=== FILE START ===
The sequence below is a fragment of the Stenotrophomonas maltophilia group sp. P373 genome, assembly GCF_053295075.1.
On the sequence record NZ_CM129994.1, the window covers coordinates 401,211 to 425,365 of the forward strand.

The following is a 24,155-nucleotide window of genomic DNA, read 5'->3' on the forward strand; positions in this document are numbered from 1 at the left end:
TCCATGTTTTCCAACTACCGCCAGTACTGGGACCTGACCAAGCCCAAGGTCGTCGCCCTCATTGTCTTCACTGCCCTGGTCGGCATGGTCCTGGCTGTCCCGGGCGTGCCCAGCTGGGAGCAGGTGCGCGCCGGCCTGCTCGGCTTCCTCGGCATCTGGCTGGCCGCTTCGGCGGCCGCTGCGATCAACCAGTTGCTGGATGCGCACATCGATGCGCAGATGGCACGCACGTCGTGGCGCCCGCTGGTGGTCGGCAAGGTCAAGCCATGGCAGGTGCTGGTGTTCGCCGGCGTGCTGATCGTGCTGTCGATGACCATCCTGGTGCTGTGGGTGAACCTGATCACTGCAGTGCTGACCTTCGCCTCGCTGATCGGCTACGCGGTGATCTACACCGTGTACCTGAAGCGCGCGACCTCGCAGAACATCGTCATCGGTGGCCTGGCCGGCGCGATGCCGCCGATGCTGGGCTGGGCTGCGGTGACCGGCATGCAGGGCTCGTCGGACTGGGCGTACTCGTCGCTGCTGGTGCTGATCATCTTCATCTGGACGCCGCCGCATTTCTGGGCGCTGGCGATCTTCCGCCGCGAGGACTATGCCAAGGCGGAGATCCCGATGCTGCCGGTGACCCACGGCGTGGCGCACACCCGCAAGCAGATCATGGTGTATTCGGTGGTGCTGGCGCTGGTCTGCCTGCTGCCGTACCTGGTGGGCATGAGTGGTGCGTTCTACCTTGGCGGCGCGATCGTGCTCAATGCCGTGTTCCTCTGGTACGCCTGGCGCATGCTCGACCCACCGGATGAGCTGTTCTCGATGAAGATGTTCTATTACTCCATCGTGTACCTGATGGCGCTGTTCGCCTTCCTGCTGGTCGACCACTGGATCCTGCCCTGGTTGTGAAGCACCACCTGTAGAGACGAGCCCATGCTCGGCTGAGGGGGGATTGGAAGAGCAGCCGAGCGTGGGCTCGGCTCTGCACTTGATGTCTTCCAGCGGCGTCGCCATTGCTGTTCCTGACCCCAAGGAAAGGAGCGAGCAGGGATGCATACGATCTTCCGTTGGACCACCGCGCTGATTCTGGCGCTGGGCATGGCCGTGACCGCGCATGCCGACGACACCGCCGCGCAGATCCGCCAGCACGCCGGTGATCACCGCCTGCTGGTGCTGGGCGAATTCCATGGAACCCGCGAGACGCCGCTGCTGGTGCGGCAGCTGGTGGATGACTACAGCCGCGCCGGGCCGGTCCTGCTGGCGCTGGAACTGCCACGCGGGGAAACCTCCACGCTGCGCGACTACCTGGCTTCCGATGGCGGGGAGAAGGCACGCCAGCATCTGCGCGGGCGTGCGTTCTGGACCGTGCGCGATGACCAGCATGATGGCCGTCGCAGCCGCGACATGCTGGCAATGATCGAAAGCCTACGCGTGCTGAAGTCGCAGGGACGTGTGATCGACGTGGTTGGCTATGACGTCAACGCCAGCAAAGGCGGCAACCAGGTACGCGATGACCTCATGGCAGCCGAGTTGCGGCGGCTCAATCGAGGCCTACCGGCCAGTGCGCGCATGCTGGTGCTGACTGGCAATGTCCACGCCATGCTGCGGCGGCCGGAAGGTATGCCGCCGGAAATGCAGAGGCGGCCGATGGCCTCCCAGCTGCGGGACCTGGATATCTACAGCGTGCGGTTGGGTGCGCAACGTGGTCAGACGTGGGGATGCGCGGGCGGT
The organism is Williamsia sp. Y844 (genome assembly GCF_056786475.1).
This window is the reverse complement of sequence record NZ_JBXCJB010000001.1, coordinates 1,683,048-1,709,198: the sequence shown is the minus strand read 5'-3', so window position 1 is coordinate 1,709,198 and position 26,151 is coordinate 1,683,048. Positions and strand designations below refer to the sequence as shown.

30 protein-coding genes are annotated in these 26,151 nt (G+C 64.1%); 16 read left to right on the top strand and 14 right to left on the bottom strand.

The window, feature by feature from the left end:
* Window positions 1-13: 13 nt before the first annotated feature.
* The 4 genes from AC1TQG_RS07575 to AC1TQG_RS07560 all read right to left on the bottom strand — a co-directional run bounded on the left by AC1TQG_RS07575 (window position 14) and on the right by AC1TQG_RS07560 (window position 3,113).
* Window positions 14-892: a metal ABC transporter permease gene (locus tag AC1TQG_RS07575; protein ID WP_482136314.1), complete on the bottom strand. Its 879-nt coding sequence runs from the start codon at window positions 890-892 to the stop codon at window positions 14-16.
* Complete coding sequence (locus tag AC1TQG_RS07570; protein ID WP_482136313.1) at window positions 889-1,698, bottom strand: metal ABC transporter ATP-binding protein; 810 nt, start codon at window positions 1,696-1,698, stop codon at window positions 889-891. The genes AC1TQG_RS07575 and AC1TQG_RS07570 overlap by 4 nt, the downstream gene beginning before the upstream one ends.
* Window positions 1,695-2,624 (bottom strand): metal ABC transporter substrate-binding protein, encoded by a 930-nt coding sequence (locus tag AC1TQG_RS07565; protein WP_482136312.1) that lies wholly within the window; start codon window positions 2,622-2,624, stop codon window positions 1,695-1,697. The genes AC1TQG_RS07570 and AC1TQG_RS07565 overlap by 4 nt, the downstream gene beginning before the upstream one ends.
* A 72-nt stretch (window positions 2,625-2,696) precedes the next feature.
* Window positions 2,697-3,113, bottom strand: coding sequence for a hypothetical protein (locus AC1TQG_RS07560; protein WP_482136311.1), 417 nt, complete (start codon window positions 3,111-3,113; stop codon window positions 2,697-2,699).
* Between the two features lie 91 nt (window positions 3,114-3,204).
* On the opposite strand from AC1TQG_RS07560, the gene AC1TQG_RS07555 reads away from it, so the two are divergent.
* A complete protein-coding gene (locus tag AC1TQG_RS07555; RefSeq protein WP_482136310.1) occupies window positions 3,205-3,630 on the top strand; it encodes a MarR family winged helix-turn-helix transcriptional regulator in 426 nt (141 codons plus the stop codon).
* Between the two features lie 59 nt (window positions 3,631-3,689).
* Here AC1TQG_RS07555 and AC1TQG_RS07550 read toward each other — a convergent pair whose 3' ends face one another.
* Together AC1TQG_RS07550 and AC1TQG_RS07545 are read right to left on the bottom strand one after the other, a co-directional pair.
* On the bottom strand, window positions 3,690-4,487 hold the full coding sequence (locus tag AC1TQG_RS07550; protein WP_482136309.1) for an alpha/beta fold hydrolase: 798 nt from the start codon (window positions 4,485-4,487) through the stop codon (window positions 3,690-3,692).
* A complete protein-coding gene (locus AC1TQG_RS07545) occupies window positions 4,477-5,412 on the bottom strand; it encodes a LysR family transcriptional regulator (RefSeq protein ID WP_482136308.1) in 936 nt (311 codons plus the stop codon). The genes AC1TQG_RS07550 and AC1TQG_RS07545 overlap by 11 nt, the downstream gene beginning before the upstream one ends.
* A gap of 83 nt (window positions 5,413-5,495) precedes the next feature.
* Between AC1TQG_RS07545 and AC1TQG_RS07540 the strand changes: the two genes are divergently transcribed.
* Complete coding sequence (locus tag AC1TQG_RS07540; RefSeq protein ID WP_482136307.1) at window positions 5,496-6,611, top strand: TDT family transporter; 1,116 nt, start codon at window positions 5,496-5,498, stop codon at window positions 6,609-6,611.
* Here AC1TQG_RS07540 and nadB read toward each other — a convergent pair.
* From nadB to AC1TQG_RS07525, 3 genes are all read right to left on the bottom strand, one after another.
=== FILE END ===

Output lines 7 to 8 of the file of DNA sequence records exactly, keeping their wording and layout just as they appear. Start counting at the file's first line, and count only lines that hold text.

30 protein-coding genes are annotated in these 26,151 nt (G+C 64.1%); 16 read left to right on the top strand and 14 right to left on the bottom strand.

The window, feature by feature from the left end: